Unexpectedly steep increases in construction expenses strain bond plans
TS Gray Construction workers build classroom space in early July next to the Tigard-Tualatin School District’s 1920 Durham Education Center building. The 2016 bond project will allow the district to serve all its alternative program students at one site. (Photo by Jake Arnold, OSBA)
An unexpectedly sharp rise in construction costs is straining school bond campaign plans made just a few years ago.
School districts typically build inflation into their construction estimates and set aside contingency funds, but the run-up in costs this year is outstripping even cautious estimates.
Pent-up demand following the recession, low interest rates and a recovering economy have fueled a construction boom across Oregon. Capable contractors, skilled labor and many building materials are in short supply, driving up costs. Recent tariff fights, especially with steel, have further pushed up prices.
The effects are amplified in rural Oregon, according to construction project managers. Few regional contractors have the capacity for major construction jobs, and it costs a premium to draw contractors away from the Interstate 5 corridor where there is more than enough work.
Ideally, a district receives at least three bids for a project, so it can triangulate the most reasonable cost for high-quality work. Right now, districts often get no bids or districts get highly inflated bids from contractors unconcerned whether they get the job because they already have full work schedules, according to Joshua Dodson, vice president of project management company DAY CPM.
Scott Rogers, Wenaha Group senior project manager, said a recent bid for an education-related project in eastern Oregon came in about 25 percent over budget. Some construction bid areas — including plumbing, electrical, concrete, masonry and steel — were twice the cost per square foot as for a similar project a year ago, he said. Rogers said tariffs are wreaking havoc, particularly with steel-related costs. He said a contractor told him that the market is so volatile that an estimate older than 45 days is already obsolete. He said contractors are bidding overtime-equivalent rates for regular labor.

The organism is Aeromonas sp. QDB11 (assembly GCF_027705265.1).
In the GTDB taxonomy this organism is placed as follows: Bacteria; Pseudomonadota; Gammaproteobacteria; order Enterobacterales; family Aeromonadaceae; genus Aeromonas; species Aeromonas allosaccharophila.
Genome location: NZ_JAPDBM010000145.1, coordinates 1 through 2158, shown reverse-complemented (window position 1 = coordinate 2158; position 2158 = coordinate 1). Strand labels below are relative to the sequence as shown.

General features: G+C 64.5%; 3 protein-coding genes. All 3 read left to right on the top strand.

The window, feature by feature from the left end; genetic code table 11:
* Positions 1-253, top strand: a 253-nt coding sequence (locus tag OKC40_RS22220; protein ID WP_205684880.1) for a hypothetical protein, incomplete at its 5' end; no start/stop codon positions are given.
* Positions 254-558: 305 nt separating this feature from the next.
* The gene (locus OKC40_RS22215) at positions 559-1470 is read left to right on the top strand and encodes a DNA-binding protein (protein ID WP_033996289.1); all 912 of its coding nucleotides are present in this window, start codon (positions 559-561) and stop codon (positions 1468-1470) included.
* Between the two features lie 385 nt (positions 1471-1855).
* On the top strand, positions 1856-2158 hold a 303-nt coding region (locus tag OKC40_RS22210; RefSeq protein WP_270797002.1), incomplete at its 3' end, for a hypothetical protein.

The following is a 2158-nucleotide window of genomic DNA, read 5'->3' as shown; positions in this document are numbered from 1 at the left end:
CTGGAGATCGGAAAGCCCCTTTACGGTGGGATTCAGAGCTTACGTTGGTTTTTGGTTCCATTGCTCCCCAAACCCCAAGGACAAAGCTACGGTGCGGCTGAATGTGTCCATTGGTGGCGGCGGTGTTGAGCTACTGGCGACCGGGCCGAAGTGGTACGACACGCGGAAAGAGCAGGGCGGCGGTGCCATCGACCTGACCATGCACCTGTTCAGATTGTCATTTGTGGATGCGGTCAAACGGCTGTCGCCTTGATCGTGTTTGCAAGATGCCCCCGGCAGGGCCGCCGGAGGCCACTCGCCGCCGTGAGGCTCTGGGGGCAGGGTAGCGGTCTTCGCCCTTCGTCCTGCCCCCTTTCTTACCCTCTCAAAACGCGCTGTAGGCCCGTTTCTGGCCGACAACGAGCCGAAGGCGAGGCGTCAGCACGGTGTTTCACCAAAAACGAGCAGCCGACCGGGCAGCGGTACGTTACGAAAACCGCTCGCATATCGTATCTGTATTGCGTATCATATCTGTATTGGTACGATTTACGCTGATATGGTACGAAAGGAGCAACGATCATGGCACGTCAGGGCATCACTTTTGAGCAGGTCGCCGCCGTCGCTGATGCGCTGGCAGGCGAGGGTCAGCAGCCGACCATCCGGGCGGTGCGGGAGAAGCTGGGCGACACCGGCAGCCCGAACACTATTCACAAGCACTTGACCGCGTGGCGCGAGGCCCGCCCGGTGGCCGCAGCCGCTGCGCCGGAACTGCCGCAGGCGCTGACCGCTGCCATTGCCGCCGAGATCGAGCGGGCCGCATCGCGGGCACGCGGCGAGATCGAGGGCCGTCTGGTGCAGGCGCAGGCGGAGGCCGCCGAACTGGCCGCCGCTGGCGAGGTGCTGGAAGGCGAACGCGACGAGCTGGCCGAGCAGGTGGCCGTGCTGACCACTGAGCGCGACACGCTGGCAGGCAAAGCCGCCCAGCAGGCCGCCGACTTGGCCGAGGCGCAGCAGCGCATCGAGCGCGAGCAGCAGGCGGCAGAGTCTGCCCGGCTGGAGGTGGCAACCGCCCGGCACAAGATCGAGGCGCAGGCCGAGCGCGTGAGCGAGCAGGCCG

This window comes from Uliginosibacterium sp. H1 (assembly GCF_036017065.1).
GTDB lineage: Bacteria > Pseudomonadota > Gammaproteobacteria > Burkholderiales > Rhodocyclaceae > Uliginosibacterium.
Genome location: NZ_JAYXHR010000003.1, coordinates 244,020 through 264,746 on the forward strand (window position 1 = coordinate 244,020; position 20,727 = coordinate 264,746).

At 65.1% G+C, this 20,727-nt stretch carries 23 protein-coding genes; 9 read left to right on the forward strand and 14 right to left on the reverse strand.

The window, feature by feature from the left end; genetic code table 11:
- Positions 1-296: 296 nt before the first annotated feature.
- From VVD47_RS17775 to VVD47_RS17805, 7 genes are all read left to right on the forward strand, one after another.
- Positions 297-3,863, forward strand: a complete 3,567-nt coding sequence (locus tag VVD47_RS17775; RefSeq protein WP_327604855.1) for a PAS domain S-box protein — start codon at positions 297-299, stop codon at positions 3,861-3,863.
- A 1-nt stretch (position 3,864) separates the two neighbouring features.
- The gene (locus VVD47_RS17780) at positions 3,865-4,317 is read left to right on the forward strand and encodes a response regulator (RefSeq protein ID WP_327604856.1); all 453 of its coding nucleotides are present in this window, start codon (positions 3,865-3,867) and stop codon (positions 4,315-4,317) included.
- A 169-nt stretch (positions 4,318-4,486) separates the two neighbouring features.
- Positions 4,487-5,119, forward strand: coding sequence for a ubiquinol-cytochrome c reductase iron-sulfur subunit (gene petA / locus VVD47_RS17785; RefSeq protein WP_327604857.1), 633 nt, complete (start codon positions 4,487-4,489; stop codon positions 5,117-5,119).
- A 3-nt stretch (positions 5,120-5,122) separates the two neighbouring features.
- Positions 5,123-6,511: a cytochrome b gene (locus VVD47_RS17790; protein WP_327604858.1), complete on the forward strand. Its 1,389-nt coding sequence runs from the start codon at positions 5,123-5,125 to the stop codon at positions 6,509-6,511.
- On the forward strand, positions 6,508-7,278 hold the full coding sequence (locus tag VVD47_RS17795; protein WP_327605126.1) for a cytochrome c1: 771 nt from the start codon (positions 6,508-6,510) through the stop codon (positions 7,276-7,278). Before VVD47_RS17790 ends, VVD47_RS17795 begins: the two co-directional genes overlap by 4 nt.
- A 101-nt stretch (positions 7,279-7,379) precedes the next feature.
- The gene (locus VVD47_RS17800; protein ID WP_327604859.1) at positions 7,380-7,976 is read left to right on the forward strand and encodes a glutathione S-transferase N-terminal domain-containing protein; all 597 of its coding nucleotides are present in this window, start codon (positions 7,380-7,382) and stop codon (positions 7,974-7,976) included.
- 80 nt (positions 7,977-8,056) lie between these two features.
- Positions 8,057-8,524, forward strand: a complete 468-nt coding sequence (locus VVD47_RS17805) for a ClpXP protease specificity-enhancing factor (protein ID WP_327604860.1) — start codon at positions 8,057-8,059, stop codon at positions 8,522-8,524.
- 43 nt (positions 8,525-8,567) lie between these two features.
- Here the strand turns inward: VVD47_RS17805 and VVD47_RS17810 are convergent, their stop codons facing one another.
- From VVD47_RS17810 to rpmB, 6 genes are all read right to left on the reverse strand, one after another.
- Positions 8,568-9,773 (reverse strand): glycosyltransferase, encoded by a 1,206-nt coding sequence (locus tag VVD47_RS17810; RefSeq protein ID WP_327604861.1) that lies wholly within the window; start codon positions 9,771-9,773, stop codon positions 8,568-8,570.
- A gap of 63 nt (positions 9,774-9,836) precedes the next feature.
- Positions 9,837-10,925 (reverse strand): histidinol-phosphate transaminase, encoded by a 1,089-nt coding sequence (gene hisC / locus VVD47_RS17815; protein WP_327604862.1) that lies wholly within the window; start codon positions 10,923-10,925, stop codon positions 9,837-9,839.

“Subcontractors are not hungry,” he said.
Rogers, who is the Athena-Weston School Board chair and an OSBA Board member, said a school built in Umatilla County in 2015 cost about $225 per square foot. By 2017 such a project had risen to about $255 per square foot. A similar project Rogers is working on now received bids of $318 per square foot.
Rogers said the recession postponed districts’ ability to build but not their need. With low interest rates and more state support, schools started building again. Eastern Oregon, with its smaller contractor base, has had to pay extra to lure more builders, according to Rogers.
Districts are deeply reluctant, though, to scale back projects.
“The community has long memories on what you tell them you are going to build for a certain cost,” said Rob Wagner, a Lake Oswego School Board member who is also a state senator. Voters approved a $187 million Lake Oswego School District bond in May 2017.
Wagner said the district has seen some cost overruns, particularly on materials, but the board was judicious in its planning so that the district can still fulfill its bond pledges.
Project managers are encouraging districts to set aside money beyond the usual contingency funds. Bigger safety margins reduce what a bond campaign can promise, but a conservative approach prevents painful decisions down the road.
“You don’t want any surprises,” Rogers said. “You don’t want any false expectations.”
An excavator tears down a wing of the James Templeton Elementary School in July. The Tigard-Tualatin School District will build a new school on the site. (Photo by Jake Arnold, OSBA)
The Tigard-Tualatin School District, which passed a $291 million bond in November 2016, is facing cost increases related to materials and labor, as well as competition in the K-12 marketplace as more districts pass bonds, according to Ernie Brown, the recently retired Tigard-Tualatin superintendent.
Work that was estimated a year ago to cost $260 per square foot is being bid at upward of $350 per square foot, Brown said.